Facebook is now playing host to half a billion people. The site is the central point of many users daily lives. It is their newspaper. It is their photo site. It is their online social reality. And one of the main (and underappreciated) reasons it has been able to get there is its infrastructure.
The success of Facebook and its ability to handle 500 million users shows that even in the people centric social web, what ultimately matters is the ability to scale and the infrastructure to support that scale. Just as Google has used its infrastructure to its advantage, offering faster and speedier results to search queries, Facebook has outwitted and outlasted its competitors’ infrastructure challenges.
It is no small feat, by any yardstick. In a blog post outlining its growth, Robert Johnson, a Facebook director of engineering, notes that the service has:
- 500 million active users
- 100 billion hits per day
- 50 billion photos
- 2 trillion objects cached, with hundreds of millions of requests per second
- 130 terabytes of logs every day
If you look at the graph of our growth you’ll notice that there’s no point where it’s flat. We never get to sit back and take a deep breath, pat ourselves on the back, and think about what we might do next time. Every week we have our biggest day ever. We of course have a pretty good idea of where the graph is headed, but at every level of scale there are surprises. The best way we have to deal with these surprises is to have engineering and operations teams that are flexible, and can deal with problems quickly.
A flexible architecture has allowed Facebook to scale with its audience. According to web analytics and performance measurement service AlertSite, between April 1 and June 30, 2010, an average response time for Facebook was about 1.02 seconds, nearly a fourth that of Twitter’s response time. Twitter was the worst amongst all social networks in terms of availability. From the AlertSite Blog:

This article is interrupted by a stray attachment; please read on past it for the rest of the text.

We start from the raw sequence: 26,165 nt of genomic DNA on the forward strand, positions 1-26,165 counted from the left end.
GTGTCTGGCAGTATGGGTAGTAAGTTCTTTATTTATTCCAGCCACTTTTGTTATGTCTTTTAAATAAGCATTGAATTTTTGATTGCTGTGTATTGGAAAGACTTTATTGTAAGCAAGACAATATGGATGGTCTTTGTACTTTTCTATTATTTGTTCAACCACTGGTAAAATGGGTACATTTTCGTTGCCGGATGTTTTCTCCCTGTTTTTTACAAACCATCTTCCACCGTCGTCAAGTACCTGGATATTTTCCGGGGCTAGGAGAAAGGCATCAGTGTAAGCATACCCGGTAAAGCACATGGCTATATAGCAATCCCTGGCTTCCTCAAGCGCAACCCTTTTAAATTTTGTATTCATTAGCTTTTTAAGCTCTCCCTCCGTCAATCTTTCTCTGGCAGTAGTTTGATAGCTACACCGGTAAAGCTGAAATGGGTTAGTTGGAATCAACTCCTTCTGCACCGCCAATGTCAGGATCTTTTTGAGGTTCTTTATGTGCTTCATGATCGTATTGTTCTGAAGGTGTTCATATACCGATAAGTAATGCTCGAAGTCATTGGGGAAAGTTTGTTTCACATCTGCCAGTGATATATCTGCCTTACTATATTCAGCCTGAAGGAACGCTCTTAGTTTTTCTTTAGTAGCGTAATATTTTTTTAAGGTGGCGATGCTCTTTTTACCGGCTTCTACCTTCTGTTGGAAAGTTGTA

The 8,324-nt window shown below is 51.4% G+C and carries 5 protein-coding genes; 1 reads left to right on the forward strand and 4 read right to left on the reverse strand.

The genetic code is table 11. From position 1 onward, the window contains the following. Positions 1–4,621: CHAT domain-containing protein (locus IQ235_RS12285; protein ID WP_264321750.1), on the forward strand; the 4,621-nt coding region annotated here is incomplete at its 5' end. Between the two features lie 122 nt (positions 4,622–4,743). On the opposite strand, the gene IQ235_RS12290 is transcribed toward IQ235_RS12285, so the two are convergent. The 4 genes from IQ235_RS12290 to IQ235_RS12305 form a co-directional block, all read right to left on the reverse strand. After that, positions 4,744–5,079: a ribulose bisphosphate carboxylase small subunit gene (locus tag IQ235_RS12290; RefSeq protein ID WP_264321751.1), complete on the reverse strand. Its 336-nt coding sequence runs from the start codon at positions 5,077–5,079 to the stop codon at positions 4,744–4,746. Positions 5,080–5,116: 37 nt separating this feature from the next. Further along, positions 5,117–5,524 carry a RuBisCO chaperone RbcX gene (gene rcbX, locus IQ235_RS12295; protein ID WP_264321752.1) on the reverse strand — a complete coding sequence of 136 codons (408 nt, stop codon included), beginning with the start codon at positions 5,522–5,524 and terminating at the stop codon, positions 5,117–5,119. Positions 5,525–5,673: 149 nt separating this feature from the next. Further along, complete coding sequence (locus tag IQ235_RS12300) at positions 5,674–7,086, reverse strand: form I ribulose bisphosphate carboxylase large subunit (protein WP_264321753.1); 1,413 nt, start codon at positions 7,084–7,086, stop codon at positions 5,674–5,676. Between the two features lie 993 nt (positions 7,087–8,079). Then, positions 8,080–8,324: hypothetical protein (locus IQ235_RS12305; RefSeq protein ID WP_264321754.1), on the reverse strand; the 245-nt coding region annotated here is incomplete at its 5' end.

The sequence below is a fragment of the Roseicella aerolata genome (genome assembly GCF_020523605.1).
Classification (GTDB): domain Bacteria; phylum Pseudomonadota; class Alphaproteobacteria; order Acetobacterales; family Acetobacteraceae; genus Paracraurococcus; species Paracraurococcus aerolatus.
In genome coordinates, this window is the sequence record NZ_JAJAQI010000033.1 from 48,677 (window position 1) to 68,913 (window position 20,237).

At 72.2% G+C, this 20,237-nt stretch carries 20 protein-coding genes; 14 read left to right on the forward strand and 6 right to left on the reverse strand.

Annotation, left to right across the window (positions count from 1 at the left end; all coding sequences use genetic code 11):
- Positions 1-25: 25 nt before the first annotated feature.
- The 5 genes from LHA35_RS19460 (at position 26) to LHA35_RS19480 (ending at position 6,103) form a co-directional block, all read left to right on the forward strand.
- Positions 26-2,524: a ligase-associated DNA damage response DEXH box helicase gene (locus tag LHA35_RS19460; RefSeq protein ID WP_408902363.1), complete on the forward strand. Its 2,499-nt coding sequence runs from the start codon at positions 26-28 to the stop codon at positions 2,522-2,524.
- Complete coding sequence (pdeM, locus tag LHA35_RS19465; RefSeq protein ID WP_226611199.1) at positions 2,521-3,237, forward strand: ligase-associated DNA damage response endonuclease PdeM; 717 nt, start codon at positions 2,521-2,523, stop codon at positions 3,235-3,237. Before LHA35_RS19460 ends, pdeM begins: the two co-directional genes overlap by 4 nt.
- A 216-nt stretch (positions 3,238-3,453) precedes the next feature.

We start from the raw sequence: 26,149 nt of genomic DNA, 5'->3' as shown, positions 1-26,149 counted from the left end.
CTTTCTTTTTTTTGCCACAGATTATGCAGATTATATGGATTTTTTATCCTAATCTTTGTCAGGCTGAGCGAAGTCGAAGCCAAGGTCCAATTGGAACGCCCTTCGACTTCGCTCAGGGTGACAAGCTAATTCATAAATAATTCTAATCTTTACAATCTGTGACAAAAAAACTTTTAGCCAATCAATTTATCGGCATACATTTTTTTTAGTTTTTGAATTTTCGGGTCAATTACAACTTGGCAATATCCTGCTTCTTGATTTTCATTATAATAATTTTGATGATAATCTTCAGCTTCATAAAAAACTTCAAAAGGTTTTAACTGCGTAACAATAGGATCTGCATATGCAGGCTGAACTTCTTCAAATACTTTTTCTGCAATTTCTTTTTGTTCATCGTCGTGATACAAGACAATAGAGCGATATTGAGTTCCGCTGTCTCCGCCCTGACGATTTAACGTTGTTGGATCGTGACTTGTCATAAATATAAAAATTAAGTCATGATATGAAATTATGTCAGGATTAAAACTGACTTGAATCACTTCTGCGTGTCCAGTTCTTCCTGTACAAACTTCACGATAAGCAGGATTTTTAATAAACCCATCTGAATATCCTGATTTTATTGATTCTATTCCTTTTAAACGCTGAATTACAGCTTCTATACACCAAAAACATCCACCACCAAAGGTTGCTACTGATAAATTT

During Q2 we witnessed a worldwide Internet event — the World Cup — which began on June 11 and carried through into the current month. However, the site was ill-equipped for the volume of traffic it would receive. Twitter’s experience demonstrates the effect worldwide events such as the World Cup can have on a website, particularly when it has not prepared in advance. As demand for real-time information increases, consumer expectations for the time it should take a website to load follow suit. The performance of social sites must scale to meet these demands.
These performance issues have caused a lot of heartburn amongst Twitter’s developer and partner community. In an IDG News report published earlier today, Seesmic CEO Loic Le Meur put it bluntly:
We are generally used to the service going down without any warning and never surprised. We’re more surprised when it’s up for weeks without problems.
That is not a good reputation for any service to have. In many ways, putting an end to unscalable infrastructure and unreliable service is what will prevent Twitter from becoming Friendster, an early social network that lost all its momentum because of its pokey infrastructure. (Twitter is addressing the problems and is launching its own data center, as reported yesterday.)
The social web is very complex. Data on social networks is dynamic, constantly growing and always changing. And the problem is only going to get more and more difficult as the amount of activity on social networks increases exponentially with every new user.
Facebook’s VP of Technical Operations, Jonathan Heiliger, when speaking at our Structure 2010 conference put it best: “You can never think about scale too early.” Especially when it comes to social web services.
Related GigaOM Pro research (sub req’d):